Wednesday, October 8, 2008

CRA? Please. Give me a break

The newest story put forth by Conservatives is that the current financial meltdown can be blamed on some do gooder, socialism minded liberals and minorities.

The abridged story told by the Conservative spin machine is that a program called the Community Reinvestment Act passed in the seventies and beefed up by Bill Clinton FORCED banks to give minorities bad loans, which led to this current crisis. So, it is all the fault of community organizers (hey, wasn't that Barack Obama guy a community organizer?), Liberal Democrats and minorities.

I am going to post a few articles from various sources below which debunk this story quite nicely. The problem is that those who are disposed to believe this will not believe the stories because they come from the LIBERAL spin machine - the mainstream media.

Of course, if you look hard enough you can find articles to justify that the CRA was to blame (go to any conservative talk radio person's blog or web site and I'll bet you'll find it). The above is just a random sampling of several articles supporting the idea of this fallacy. I could probably post 15 or 20 that I've found.

Most of the bad loans given were given by institutions NOT covered by the dictates of the CRA.

They gave those loans out not because of any altruism that they wanted to see the joy of someone owning a home, or fear of government regulation. They gave those loans out because they made a lot of money doing so.

There has been a lot of talk about the loan givers. Not much talk about the loan takers. At the risk so sounding cold and politically incorrect, some of those people had no business owning the homes they were put into. Some of them could not afford the homes, but the desire for instant gratification, and the American desire for consumption made the loan an easy take. The loan guy probably said, well, one more loan won't hurt the system (IF he had the scruples to think that way), and the loanee, in most cases said, well, I MIGHT get a better job before the big numbers come due, or I MIGHT get a raise.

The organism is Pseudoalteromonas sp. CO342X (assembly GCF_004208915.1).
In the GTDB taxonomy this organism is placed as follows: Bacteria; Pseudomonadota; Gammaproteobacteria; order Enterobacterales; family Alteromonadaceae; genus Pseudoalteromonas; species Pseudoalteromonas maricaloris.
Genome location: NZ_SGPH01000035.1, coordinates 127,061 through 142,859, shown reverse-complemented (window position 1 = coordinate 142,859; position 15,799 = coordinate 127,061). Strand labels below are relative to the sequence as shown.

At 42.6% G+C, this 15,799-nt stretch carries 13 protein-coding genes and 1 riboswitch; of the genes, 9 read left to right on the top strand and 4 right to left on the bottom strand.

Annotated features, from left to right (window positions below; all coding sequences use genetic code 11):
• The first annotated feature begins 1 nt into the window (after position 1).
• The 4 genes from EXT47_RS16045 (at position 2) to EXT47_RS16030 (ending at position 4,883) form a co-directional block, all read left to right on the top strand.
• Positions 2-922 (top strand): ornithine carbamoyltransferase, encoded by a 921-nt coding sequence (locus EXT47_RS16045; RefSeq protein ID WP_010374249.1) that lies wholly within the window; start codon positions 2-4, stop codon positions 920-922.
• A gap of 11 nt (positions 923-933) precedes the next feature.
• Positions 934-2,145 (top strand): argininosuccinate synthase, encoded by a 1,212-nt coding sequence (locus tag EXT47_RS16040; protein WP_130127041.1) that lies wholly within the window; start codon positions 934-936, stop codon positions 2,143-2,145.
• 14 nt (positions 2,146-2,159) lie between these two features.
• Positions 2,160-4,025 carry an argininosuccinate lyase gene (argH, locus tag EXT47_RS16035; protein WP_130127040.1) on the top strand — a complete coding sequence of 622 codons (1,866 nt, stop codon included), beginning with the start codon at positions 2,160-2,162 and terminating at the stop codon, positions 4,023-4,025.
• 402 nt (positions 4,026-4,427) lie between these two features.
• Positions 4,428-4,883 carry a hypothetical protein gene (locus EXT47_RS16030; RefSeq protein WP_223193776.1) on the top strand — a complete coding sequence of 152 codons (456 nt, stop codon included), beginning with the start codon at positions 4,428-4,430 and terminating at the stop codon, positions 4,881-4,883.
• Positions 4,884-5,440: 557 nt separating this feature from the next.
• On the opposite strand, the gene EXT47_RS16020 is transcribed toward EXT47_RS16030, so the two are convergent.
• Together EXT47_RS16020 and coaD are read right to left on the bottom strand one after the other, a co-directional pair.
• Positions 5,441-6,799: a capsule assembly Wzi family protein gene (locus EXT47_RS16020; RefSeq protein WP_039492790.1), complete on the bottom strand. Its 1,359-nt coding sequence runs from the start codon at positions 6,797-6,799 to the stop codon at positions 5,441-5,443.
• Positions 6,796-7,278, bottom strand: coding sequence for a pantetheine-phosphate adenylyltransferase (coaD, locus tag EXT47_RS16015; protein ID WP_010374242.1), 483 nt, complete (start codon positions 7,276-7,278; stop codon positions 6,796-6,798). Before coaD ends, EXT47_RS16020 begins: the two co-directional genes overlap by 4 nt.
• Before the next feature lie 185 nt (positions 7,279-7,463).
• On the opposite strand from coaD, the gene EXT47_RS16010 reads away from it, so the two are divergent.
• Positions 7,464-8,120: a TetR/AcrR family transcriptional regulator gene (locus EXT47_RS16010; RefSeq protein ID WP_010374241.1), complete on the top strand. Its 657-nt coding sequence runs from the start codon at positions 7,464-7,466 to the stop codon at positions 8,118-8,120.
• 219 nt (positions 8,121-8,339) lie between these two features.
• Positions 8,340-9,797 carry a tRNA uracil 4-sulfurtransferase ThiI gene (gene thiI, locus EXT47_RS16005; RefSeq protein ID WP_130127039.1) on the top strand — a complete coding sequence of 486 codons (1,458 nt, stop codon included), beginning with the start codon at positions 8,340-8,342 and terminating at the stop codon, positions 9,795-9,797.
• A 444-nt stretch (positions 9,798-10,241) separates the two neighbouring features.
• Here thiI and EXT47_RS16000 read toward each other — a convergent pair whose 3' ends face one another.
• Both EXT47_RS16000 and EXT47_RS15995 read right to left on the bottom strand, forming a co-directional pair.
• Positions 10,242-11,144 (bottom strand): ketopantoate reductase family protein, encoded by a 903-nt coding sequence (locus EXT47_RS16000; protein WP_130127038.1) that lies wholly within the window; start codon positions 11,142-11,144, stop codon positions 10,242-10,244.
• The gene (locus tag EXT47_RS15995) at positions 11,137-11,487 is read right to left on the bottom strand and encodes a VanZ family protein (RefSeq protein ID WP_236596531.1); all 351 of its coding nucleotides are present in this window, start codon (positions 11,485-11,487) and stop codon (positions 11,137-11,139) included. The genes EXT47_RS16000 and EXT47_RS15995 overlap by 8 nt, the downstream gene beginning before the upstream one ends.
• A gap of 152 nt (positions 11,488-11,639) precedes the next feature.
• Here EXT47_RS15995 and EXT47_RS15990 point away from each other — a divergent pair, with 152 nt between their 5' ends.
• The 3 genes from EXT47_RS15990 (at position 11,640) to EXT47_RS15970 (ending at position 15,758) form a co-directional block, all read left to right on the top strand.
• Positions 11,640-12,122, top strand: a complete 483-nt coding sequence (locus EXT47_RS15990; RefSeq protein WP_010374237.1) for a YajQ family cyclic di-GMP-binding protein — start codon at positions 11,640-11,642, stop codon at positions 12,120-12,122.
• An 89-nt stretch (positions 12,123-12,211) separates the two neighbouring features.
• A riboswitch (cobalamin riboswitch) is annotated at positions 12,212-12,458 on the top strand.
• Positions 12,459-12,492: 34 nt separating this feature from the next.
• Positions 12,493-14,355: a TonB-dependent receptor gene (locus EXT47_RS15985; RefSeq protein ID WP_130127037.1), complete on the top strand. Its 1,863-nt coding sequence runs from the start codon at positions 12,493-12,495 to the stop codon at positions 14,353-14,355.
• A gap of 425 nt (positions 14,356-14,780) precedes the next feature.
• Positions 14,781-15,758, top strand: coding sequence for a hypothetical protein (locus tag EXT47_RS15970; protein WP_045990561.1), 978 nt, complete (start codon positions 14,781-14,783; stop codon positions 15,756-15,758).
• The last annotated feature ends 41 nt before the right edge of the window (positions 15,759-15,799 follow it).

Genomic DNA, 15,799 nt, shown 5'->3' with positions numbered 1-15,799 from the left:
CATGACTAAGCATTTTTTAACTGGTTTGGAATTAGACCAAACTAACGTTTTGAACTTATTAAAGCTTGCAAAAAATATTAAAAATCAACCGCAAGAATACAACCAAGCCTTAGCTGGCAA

What we got in the end was disaster.

There are several reasons this story (the CRA = Housing Crash/Credit Crunch story) needs to be pedaled now. One is to try to take down Barack Obama's campaign a few notches. The most important reason though is to blame a powerless group to divert attention from the big companies who gave out these reckless loans and the other ones that ran their companies into the dirt through risky and reckless accounting practices. Also to divert attention from a system in Washington which turned a blind eye while all this was going on.

It is also to deflect attention from their child like mantra that if you only take the hands off the market, the market will do the right thing, and will eventually correct itself. This works great, right up to the moment the government has to step in and pump massive infusions of cash in to save whatever capitalist venture that has gone wrong.

If they admitted to these things, they would have to admit that their premises about capitalism and economics were mostly incorrect.

Never mind all of this stuff above.

Does it really sound plausible that handing out a few bags of shekels to some minorities could be the cause of the WHOLE WORLD ECONOMIC SYSTEM to crash in a violent and cataclysmic manner? I don't even know how they can say it with a straight face.

And if that small event could cause the whole system to crash, what does that say about the robustness of the system? The resiliency of the system?

Not much in my opinion.

There is something fundamentally wrong with the system. In the weeks, months and years to come, we MIGHT find out what it is, or we might not.

It is acknowledged now that a lot of folks thought they understood the system, but that it has become so fast acting and complex that they do not understand it at all.

In the mean time, the need exists for those who can look at the WHOLE economy. Not just the bits and pieces that strike the media fancy that day (i.e. the stock market one day, unemployment the next).

Going to be some interesting, painful, scary times.

1 comment:

Vince Patton said...

Good follow up references! You should send this to - someone was making a similar argument on this topic a day or so ago.